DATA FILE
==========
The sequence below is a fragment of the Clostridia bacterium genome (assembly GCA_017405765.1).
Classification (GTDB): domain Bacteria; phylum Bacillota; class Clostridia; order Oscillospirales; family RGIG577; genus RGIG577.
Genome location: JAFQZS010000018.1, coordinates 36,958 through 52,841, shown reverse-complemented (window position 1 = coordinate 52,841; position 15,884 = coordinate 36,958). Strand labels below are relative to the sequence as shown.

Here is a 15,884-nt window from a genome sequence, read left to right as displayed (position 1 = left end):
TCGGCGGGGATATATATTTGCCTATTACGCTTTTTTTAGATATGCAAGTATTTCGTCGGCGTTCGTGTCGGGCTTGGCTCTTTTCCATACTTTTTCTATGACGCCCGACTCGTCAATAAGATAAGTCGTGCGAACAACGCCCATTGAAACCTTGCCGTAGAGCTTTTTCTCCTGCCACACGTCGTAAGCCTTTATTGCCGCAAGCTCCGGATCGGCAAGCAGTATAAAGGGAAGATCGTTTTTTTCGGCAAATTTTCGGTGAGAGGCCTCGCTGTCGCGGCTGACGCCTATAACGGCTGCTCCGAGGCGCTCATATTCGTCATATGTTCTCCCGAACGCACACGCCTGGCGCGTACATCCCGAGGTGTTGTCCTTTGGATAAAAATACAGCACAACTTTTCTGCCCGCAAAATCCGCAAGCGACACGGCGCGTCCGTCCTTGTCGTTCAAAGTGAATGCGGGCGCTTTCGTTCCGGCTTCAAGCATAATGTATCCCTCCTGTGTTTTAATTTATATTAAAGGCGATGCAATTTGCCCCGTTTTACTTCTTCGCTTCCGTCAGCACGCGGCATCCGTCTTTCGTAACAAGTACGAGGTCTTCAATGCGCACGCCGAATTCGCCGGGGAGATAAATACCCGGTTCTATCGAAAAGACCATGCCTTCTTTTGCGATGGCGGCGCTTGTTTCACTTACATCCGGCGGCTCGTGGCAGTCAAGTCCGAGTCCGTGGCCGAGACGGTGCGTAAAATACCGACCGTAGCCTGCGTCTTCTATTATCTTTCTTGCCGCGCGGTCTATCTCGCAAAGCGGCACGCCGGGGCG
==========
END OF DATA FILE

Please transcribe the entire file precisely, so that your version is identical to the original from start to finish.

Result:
The sequence below is a fragment of the Clostridia bacterium genome (assembly GCA_017405765.1).
Classification (GTDB): domain Bacteria; phylum Bacillota; class Clostridia; order Oscillospirales; family RGIG577; genus RGIG577.
Genome location: JAFQZS010000018.1, coordinates 36,958 through 52,841, shown reverse-complemented (window position 1 = coordinate 52,841; position 15,884 = coordinate 36,958). Strand labels below are relative to the sequence as shown.

Here is a 15,884-nt window from a genome sequence, read left to right as displayed (position 1 = left end):
TCGGCGGGGATATATATTTGCCTATTACGCTTTTTTTAGATATGCAAGTATTTCGTCGGCGTTCGTGTCGGGCTTGGCTCTTTTCCATACTTTTTCTATGACGCCCGACTCGTCAATAAGATAAGTCGTGCGAACAACGCCCATTGAAACCTTGCCGTAGAGCTTTTTCTCCTGCCACACGTCGTAAGCCTTTATTGCCGCAAGCTCCGGATCGGCAAGCAGTATAAAGGGAAGATCGTTTTTTTCGGCAAATTTTCGGTGAGAGGCCTCGCTGTCGCGGCTGACGCCTATAACGGCTGCTCCGAGGCGCTCATATTCGTCATATGTTCTCCCGAACGCACACGCCTGGCGCGTACATCCCGAGGTGTTGTCCTTTGGATAAAAATACAGCACAACTTTTCTGCCCGCAAAATCCGCAAGCGACACGGCGCGTCCGTCCTTGTCGTTCAAAGTGAATGCGGGCGCTTTCGTTCCGGCTTCAAGCATAATGTATCCCTCCTGTGTTTTAATTTATATTAAAGGCGATGCAATTTGCCCCGTTTTACTTCTTCGCTTCCGTCAGCACGCGGCATCCGTCTTTCGTAACAAGTACGAGGTCTTCAATGCGCACGCCGAATTCGCCGGGGAGATAAATACCCGGTTCTATCGAAAAGACCATGCCTTCTTTTGCGATGGCGGCGCTTGTTTCACTTACATCCGGCGGCTCGTGGCAGTCAAGTCCGAGTCCGTGGCCGAGACGGTGCGTAAAATACCGACCGTAGCCTGCGTCTTCTATTATCTTTCTTGCCGCGCGGTCTATCTCGCAAAGCGGCACGCCGGGGCG